Hackers are constantly finding new targets and refining the tools they use to break through cyberdefenses. The following are some significant threats to look out for this year.
More huge data breaches
The cyberattack on the Equifax credit reporting agency in 2017, which led to the theft of Social Security numbers, birth dates, and other data on almost half the U.S. population, was a stark reminder that hackers are thinking big when it comes to targets. Other companies that hold lots of sensitive information will be in their sights in 2018.
Ransomware in the cloud
The past 12 months have seen a plague of ransomware attacks, with targets including Britain’s National Health Service, San Francisco’s light-rail network, and big companies such as FedEx. Ransomware is a relatively simple form of malware that breaches defenses and locks down computer files using strong encryption. Hackers then demand money in exchange for digital keys to unlock the data. Victims will often pay, especially if the material encrypted hasn’t been backed up.
The weaponization of AI
This year will see the emergence of an AI-driven arms race. Security firms and researchers have been using machine-learning models, neural networks, and other AI technologies for a while to better anticipateattacks, and to spot ones already under way. It’s highly likely that hackers are adopting the same technology to strike back. “AI unfortunately gives attackers the tools to get a much greater return on their investment,” explains Steve Grobman, chief technology officer at McAfee.
More hacks targeting electrical grids, transportation systems, and other parts of countries’ critical infrastructure are going to take place in 2018. Some will be designed to cause immediate disruption (see “A Hack Used to Plunge Ukraine into Darkness Could Still Do Far More Damage”), while others will involve ransomware that hijacks vital systems and threatens to wreak havoc unless owners pay swiftly to regain control of them. During the year, researchers—and hackers—are likely to uncover more chinks in the defenses of older planes, trains, ships, and other modes of transport that could leave them vulnerable.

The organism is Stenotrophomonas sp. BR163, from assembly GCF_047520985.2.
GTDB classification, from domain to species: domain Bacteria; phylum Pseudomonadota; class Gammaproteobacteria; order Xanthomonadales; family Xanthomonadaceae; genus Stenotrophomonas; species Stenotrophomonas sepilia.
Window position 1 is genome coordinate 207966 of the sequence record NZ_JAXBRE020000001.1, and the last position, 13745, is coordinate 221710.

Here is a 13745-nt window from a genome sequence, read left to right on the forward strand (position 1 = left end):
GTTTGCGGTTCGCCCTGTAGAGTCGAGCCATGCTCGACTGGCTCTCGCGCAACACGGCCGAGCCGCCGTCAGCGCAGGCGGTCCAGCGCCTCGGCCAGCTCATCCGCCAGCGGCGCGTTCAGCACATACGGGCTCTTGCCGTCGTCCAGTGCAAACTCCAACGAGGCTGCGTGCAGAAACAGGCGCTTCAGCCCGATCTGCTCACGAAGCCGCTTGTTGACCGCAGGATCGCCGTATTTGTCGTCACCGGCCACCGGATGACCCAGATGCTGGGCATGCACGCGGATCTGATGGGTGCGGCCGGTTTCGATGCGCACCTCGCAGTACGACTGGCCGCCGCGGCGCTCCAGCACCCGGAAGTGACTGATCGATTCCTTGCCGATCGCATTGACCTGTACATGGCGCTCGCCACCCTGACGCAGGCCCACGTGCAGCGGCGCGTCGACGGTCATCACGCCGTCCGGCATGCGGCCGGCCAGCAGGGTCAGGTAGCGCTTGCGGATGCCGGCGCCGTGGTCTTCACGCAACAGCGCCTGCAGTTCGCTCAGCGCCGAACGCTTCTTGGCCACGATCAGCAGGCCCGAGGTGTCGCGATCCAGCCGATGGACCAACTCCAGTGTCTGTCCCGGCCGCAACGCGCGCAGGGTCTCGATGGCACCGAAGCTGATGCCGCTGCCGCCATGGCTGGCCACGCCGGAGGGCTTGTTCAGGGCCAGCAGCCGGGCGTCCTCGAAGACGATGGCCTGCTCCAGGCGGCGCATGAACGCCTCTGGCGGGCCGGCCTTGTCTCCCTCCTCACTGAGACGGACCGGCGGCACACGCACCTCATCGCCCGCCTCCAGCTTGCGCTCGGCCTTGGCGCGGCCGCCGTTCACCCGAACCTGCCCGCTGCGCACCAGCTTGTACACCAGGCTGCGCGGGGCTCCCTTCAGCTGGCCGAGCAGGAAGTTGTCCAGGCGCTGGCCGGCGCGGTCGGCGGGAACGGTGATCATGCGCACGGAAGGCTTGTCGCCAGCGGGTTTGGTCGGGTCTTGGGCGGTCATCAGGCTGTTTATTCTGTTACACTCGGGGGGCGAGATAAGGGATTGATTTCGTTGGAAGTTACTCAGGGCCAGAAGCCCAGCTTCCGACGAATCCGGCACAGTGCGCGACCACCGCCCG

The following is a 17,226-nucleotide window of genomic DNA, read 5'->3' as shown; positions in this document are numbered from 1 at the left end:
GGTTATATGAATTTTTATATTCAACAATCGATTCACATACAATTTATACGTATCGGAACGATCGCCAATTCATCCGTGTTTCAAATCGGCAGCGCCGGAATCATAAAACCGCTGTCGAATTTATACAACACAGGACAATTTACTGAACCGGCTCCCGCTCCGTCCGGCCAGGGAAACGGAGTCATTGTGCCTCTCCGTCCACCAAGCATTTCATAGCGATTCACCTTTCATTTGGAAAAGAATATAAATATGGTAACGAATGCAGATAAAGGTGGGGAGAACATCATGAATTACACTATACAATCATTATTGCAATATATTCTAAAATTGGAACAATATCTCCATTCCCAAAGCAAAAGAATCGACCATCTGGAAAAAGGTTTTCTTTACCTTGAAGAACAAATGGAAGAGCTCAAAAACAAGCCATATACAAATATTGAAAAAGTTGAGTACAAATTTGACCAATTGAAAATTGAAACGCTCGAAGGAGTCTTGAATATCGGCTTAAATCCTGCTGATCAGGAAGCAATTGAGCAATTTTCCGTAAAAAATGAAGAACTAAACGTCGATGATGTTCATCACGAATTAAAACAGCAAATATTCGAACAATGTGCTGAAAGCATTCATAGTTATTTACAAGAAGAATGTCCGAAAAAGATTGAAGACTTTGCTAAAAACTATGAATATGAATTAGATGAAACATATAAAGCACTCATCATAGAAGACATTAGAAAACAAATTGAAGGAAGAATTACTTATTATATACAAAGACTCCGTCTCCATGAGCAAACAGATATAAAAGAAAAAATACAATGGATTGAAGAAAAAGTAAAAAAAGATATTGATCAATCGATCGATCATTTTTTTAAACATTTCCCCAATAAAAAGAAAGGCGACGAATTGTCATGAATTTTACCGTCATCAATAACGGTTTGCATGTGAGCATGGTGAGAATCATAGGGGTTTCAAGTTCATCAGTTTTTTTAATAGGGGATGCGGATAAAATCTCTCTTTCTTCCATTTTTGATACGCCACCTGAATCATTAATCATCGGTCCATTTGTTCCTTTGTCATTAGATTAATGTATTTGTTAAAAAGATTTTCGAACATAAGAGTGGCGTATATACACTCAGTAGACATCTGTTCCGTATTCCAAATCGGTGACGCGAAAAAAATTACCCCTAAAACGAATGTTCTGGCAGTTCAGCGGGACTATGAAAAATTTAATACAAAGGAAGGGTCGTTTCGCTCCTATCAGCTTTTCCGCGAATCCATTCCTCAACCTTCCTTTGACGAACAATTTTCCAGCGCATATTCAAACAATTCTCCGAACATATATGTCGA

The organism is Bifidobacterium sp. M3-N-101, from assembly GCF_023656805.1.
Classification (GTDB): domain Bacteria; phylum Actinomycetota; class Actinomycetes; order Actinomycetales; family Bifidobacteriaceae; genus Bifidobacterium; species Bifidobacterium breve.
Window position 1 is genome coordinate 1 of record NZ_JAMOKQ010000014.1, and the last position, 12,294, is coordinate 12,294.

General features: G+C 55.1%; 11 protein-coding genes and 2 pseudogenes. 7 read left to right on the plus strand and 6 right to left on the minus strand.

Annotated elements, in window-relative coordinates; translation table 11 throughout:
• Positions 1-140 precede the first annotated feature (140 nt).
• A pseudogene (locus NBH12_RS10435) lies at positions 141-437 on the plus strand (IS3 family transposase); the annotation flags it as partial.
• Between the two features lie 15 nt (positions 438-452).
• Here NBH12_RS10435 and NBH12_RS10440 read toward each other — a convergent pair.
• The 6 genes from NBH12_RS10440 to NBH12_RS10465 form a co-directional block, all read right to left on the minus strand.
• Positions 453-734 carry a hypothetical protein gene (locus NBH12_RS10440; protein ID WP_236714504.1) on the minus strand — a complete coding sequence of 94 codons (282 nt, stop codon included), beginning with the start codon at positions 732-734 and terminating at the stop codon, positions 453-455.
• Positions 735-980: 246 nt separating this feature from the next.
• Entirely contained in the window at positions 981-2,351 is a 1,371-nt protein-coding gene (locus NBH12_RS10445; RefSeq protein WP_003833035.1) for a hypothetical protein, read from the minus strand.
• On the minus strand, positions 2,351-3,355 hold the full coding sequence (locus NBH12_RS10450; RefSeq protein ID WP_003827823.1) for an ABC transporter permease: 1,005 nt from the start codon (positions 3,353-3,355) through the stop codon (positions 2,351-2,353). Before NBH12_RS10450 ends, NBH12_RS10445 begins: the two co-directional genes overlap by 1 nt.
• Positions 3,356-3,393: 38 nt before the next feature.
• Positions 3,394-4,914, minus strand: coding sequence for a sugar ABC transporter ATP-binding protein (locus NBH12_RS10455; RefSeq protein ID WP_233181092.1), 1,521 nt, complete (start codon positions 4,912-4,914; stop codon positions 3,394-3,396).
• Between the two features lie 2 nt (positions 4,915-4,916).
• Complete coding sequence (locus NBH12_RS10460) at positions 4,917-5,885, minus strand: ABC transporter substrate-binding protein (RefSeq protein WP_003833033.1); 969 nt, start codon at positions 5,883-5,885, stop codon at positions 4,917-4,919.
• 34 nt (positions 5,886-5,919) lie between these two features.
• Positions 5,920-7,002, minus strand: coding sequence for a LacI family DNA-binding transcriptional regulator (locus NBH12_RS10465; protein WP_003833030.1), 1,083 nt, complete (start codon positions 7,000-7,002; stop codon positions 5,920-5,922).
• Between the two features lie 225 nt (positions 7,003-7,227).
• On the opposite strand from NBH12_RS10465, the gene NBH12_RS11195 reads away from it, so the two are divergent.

Hackers, including some allegedly from North Korea, have been targeting holders of Bitcoin and other digital currencies. But the theft of cryptocurrency isn’t the biggest threat to worry about in 2018; instead, it’s the theft of computer processing power.
Hacking elections (again!)
Fake news isn’t the only threat facing any country running an election. There’s also the risk of cyberattacks on the voting process itself. It’s now clear that Russian hackers targeted voting systems in numerous American states ahead of the 2016 presidential election (see “Latest NSA Leak Reveals Exactly the Kind of Cyberattack Experts Had Warned About”). With midterm elections looming in the U.S. in November, officials have been working hard to plug vulnerabilities. But determined attackers still have plenty of potential targets, from electronic voter rolls to voting machines and the software that’s used to collate and audit results.
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